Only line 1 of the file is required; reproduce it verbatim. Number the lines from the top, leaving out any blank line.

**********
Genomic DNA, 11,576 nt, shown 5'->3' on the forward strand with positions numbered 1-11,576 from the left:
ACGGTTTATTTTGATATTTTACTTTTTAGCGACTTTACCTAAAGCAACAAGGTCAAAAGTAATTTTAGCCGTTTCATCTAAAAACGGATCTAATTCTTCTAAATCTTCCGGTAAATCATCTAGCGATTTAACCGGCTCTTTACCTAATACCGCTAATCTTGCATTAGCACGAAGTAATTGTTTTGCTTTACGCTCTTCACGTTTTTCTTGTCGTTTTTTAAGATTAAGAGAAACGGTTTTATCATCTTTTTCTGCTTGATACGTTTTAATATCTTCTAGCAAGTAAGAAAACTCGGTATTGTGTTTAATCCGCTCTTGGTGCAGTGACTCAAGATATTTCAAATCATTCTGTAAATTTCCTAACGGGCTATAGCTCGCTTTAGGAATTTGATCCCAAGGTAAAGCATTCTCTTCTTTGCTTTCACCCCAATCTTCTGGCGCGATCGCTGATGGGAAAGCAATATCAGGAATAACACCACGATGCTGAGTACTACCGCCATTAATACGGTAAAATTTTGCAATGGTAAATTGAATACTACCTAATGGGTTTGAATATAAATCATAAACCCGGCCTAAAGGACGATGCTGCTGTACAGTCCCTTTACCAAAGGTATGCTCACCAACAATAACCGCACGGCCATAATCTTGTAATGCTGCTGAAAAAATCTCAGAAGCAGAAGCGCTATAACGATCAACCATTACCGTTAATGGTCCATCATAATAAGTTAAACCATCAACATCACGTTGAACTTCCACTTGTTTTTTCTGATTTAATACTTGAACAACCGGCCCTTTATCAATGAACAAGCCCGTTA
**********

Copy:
Genomic DNA, 11,576 nt, shown 5'->3' on the forward strand with positions numbered 1-11,576 from the left: